In the spring of 1977 as I climbed into our yellow V.W. Beetle for the two-and-one-half-hour drive to Abilene, Texas, and the HSU “forty acres” (it’s much more than that now) to be interviewed for a tenure-track teaching position, my red-haired wife, standing in our graduate-school apartment driveway, holding our two-year-old twin sons, said, louder than was necessary, “This time, if they offer you a job, take it.”
I did, in spite of the fact that an administrator told me the Hardin-Simmons faculty was “the best kept secret in Texas.” I thought he might say I could change that. He didn’t, but I understood he was proud of this secret. I came to understand what he meant was that the faculty went about its work–teaching, mentoring, writing, creating, performing, building professional reputations . . . quietly, without fanfare.
The prophet Isaiah declares that the Lord God looks upon one “who is humble and contrite in spirit / and trembles at my word” (Isaiah 66: 2). Maybe this is the biblical passage the administrator had in mind. Humble and contrite before God, yes, but that does mean we shouldn’t defend the academic, creative, and spiritual heritage of one of the oldest universities (founded in 1891) in Texas.
Prospective students and their parents have always asked (as they should) what makes Hardin-Simmons University unique? What is the value added? The answer is the faculty. Call them Isaiahs, Tom Joads. The secret is out.
The Spirit of the Lord God is upon me,
because the Lord has anointed me
to bring good news to the poor;
he has sent me to bind up the brokenhearted,
to proclaim liberty to the captives,
and the opening of the prisons
to those who are bound; . . .
to comfort all who mourn; . . .
to give them a beautiful headdress
instead of ashes,
the oil of gladness instead of mourning.
Isaiah 61: 1-3
Well, maybe like Casy says, a fella ain’t got a soul
of his own, but on’y a piece of a big one–an’then– . . .
Then I’ll be all aroun’ in the dark.
I’ll be ever’where–wherever you look.
Wherever they’s a fight so hungry people can eat, I’ll be there.
Wherever they’s a cop beatin’up a guy, I’ll be there.
I’ll be in the way guys yell when they’re mad an’–
I’ll be in the way kids laugh when they’re hungry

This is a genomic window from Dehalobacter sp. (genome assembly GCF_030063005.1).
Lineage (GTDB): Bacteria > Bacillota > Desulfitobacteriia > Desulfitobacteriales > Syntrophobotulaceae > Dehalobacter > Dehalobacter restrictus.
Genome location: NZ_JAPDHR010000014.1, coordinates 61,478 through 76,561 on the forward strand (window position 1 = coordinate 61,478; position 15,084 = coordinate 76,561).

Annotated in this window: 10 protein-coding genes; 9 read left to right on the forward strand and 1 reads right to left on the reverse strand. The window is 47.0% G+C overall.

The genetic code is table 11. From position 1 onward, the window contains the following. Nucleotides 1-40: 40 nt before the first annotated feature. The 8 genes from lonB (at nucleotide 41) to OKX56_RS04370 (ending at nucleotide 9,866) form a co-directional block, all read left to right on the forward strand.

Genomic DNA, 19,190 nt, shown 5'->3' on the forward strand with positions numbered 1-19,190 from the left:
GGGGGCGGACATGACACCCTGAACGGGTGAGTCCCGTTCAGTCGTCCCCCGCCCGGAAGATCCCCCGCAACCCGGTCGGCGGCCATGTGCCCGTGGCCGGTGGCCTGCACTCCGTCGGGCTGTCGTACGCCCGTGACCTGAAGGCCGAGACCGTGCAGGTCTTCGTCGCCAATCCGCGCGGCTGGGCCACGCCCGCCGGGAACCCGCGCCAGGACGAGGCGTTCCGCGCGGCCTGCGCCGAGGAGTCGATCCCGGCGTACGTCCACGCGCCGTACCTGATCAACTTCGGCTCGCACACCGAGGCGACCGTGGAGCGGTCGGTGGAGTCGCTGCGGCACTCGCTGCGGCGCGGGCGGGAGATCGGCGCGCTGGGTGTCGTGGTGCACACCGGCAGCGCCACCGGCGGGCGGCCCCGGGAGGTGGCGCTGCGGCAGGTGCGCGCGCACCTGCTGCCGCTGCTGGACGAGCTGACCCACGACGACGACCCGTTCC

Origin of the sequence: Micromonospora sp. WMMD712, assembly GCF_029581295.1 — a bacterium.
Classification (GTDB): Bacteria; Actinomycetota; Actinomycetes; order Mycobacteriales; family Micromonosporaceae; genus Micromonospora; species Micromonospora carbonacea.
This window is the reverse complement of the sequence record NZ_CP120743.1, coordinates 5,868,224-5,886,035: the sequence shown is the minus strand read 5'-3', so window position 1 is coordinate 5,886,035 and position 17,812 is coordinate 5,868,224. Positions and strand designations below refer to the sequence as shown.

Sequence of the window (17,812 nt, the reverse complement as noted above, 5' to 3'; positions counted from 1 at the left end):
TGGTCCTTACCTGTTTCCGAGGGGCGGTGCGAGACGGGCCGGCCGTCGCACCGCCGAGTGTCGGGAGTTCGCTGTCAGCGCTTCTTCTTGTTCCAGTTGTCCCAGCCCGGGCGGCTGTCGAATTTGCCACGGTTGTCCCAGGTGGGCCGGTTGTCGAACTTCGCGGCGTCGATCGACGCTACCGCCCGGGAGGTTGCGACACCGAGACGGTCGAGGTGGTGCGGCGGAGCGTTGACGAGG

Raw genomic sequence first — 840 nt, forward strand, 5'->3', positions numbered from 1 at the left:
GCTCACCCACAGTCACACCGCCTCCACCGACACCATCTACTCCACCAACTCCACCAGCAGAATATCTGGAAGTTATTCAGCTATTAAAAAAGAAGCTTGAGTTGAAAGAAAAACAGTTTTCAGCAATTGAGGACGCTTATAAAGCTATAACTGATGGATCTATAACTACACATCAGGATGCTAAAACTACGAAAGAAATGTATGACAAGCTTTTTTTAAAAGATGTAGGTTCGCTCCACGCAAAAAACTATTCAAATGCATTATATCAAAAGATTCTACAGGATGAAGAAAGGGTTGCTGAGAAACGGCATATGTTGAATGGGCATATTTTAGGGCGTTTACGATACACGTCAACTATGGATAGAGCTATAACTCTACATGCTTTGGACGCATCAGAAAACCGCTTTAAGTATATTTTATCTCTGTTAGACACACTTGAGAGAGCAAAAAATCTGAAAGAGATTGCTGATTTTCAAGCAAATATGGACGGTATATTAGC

an’ they know supper’s ready.
An’ when our folks eat the stuff they raise
an’ live in the houses they build–
why, I’ll be there.
The Grapes of Wrath (p. 572)
I’m no Isaiah or Tom Joad, but I have been aroun’ Hardin-Simmons for forty years. Today is July 19, 2017. I’m scheduled to begin my forty-first year at HSU this fall teaching composition and literature and directing the creative writing program. How can that be? I’m thirty-one, just starting out at Hardin-Simmons after four years an undergraduate at Baylor, 1964-1968; three years a lieutenant in the Marine Corps, 1968-1971; and six years earning my M.A. and Ph.D. at Texas Tech University (1971-1977).
Two weeks ago, I found a note from one of my graduate school friends whom I have not seen since 1977, taped to my office door. It said, “Hey, Fink, why aren’t you retired?” Lately, I’m asked this a lot: “You’re still teaching?” “Tell me you’re not still at Hardin-Simmons!” “I was in your first class at HSU, and I’m retired. How old are you?
What really makes me old is my believing that anyone would care to read this gathering of hubristic notebook writings from my years at Hardin-Simmons. The subtitle “A Found Notebook” probably suggests what most will believe—that the notebook was found clutched beneath me when the night maintenance personnel lifted my upper body from the top of my desk. “Well, that’s the way he would have preferred to go.” Not true. “Died with his boots on.” Except I don’t wear boots. “Went out like Kafka’s ‘Hunger Artist.’” Probably accurate. This from the English faculty.
What I had in mind with “A Found Notebook” is like unto a found poem—a serendipitous gift waiting to be discovered by the right one. Here, I offer the oil of gladness.
Steinbeck, John. The Grapes of Wrath. Viking, 1939.